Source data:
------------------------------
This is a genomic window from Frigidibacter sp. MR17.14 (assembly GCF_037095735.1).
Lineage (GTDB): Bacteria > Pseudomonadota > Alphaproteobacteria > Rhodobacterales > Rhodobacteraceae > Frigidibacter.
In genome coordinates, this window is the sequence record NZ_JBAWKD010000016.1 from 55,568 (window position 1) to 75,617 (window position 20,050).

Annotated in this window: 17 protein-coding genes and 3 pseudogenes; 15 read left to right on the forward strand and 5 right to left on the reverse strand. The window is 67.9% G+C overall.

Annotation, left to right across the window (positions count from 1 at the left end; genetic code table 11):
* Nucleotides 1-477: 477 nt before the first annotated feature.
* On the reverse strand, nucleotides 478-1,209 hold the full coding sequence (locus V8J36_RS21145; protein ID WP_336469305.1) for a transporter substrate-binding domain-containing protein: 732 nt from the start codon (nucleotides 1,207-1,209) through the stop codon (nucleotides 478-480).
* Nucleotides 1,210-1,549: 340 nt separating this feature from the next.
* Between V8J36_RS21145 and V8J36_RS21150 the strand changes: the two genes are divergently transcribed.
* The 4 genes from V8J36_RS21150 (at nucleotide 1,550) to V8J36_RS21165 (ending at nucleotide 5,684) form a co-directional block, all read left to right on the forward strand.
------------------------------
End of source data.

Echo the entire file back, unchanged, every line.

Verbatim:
This is a genomic window from Frigidibacter sp. MR17.14 (assembly GCF_037095735.1).
Lineage (GTDB): Bacteria > Pseudomonadota > Alphaproteobacteria > Rhodobacterales > Rhodobacteraceae > Frigidibacter.
In genome coordinates, this window is the sequence record NZ_JBAWKD010000016.1 from 55,568 (window position 1) to 75,617 (window position 20,050).

Annotated in this window: 17 protein-coding genes and 3 pseudogenes; 15 read left to right on the forward strand and 5 right to left on the reverse strand. The window is 67.9% G+C overall.

Annotation, left to right across the window (positions count from 1 at the left end; genetic code table 11):
* Nucleotides 1-477: 477 nt before the first annotated feature.
* On the reverse strand, nucleotides 478-1,209 hold the full coding sequence (locus V8J36_RS21145; protein ID WP_336469305.1) for a transporter substrate-binding domain-containing protein: 732 nt from the start codon (nucleotides 1,207-1,209) through the stop codon (nucleotides 478-480).
* Nucleotides 1,210-1,549: 340 nt separating this feature from the next.
* Between V8J36_RS21145 and V8J36_RS21150 the strand changes: the two genes are divergently transcribed.
* The 4 genes from V8J36_RS21150 (at nucleotide 1,550) to V8J36_RS21165 (ending at nucleotide 5,684) form a co-directional block, all read left to right on the forward strand.